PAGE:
Act of Contrition
Acts of Faith, Hope & Charity, & Votive Prayer for Charity
Angelus & Regina Caeli

Divine Praises

Grace Before & After Meals
Litany of Humility

Litany of St Joseph

Litany of the Blessed Virgin Mary
Litany of the Holy Name of Jesus
Litany of the Most Precious Blood
Litany of the Sacred Heart of Jesus
Litany of the Saints
Morning & Evening Prayers

Novena Prayer to St Philomena

Prayer for the Conversion of Australia
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Prayers & Litany to Our Guardian Angel

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Prayers & Litany to the Blessed Virgin Mary
Prayers & Litany to
the Holy Ghost &
Veni Creator
Prayers & Novena for the Souls in Purgatory
Prayers & Novena to St Martin De Porres
Prayers & Novena to the Sacred Heart of Jesus, & Litany of the Sacred Heart of Jesus
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Prayers for Priests & Vocations

Prayers, Novena & Litany to St Anne
Prayers, Novenas & Litany to St Jude Thaddeus
The Prayers & Mysteries of the Holy Rosary
Various Prayers
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Audio Files - SSPX
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Thoughts for the Week


Second Sunday after Pentecost

Thoughts for the Week - Fr R Taouk 
29th May 2016

The Divine Motherhood of Mary by Dom Anscar Vonier O.S.B.

It is possible for us to make the distinction between Our Lady's personal sanctity and Our Lady's divine motherhood. Her Immaculate Conception, her absolute sinlessness, her immense charity, may be considered as her personal sanctity. She was already endowed with this personal sanctity when the Archangel Gabriel approached her with his message of infinite import: "Hail, full of grace, the Lord is with thee; blessed art thou among women".  Great as was Mary's sanctity at that moment, the moment that preceded her divine motherhood, there is nothing that could compel us to say that such sanctity could not be granted by God to a human being quite irrespective of the mystery of the divine motherhood. God could grant the privilege of Immaculate Conception and the privilege of absolute sinlessness in soul and body to anyone born from Adam.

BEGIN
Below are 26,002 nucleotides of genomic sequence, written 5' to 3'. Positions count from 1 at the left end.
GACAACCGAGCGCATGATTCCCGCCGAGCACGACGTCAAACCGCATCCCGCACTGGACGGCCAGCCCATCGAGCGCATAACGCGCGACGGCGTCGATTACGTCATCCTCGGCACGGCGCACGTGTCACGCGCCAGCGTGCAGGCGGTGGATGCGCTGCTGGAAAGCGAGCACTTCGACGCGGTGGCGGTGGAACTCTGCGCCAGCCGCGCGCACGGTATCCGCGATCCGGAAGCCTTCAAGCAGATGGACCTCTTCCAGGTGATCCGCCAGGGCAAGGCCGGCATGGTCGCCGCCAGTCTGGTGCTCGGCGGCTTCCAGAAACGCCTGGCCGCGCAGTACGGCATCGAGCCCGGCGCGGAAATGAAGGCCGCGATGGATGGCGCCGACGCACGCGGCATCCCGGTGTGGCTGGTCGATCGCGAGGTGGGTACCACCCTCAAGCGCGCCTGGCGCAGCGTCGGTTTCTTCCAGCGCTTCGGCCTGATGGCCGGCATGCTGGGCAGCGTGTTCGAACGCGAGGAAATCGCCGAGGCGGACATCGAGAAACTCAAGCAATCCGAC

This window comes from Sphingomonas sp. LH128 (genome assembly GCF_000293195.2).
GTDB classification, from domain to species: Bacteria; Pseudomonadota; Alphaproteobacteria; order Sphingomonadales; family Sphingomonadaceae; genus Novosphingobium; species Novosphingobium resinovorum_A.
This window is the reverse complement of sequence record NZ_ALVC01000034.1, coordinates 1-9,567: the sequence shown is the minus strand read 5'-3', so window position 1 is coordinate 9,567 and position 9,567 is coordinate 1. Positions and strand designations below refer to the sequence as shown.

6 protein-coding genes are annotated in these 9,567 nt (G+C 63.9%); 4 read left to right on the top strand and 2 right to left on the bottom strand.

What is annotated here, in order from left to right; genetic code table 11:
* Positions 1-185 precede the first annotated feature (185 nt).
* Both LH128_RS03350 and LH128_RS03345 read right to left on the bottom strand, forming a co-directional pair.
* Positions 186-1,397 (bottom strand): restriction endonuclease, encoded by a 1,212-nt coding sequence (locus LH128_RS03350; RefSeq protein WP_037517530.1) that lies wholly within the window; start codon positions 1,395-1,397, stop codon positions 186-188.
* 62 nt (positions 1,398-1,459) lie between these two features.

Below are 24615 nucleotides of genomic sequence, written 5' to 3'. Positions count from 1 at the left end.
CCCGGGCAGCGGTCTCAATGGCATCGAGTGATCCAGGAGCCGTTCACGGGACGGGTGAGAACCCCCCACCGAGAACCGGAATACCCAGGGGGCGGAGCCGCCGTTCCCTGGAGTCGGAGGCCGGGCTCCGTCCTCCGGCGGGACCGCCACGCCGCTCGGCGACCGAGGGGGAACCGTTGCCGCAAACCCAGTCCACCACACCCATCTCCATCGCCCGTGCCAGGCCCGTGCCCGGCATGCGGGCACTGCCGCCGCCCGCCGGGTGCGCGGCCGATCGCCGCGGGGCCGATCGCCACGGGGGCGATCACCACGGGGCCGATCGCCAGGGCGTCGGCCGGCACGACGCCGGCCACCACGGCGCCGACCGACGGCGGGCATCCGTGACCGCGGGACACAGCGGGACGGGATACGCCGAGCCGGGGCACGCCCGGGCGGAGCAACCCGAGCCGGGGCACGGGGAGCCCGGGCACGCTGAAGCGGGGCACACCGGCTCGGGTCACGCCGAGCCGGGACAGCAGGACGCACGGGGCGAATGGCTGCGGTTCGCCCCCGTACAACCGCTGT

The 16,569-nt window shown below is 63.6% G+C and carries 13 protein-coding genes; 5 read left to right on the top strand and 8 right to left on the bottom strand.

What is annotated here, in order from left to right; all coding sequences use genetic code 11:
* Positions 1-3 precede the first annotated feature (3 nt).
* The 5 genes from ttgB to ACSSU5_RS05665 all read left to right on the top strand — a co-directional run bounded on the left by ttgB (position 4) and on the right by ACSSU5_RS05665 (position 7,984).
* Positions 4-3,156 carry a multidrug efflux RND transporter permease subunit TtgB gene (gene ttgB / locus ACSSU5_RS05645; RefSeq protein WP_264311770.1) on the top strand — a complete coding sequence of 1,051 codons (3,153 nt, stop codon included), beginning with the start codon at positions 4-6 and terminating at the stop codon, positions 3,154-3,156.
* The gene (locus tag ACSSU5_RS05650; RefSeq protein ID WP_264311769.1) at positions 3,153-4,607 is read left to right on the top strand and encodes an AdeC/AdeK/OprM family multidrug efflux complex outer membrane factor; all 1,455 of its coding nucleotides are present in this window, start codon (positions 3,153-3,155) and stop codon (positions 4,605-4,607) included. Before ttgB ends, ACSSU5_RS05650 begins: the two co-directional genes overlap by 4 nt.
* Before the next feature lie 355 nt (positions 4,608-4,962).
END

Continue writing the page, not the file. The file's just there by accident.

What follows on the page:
The angel's words have reference to Mary's actual state, the spotless angel meets the spotless woman. In a memorable passage of the Gospels we find this distinction between Mary's divine motherhood and her personal sanctity made use of by Christ Himself in order to enhance the importance of personal sanctity. "A certain woman from the crowd, lifting up her voice, said to Him: Blessed is the womb that bore Thee, and the paps that gave Thee suck. But He said: Yea rather, blessed are they who hear the word of God, and keep it" (Luke 11:27). This contrasting between the divine motherhood and personal sanctity by the Son of God Himself is, no doubt, one of the most telling things in the sacred Gospels.

The most exalted spiritual marvel is, by the very laws of the divine life, intimately connected with personal sanctity. But nothing, on the other hand, would be less justifiable than to read into Our Lord's words the least depreciation of the worth of the divine motherhood, as such. He emphasises the value of personal sanctity by means of the highest created form of comparison, the divine motherhood. It would be quite futile to ask ourselves the question whether divine motherhood could be separated in practice from personal sanctity; in other words, whether it is on the whole possible for a creature to be the Mother of God, and yet to be deprived of personal sanctity. No doubt, such a thing implies a contradiction.

There is, however, one spiritual fact of absolute certainty: The divine motherhood is the primary, the central fact in Mary's election and predestination on the part of God. She is not a saint to whom divine motherhood was bestowed as an extra grace; she is the divine Mother to whom sanctity has been granted as a necessary spiritual complement. Divine motherhood is a grace, or rather, a spiritual marvel so prodigious, so unique in its nature, that it must be considered as the all overpowering spiritual factor in the person who receives it. All other endowments of soul and body in that ever-blessed person could not be anything except a preparation for, and a sequel to, that great mystery of divine life. So though we fail to see whether sanctity of the highest degree is united with divine motherhood through a necessary law of life, one thing we cannot fail to see is this priority of the divine motherhood in Mary's election; she is simply the Mother of God; such is the definition of Mary.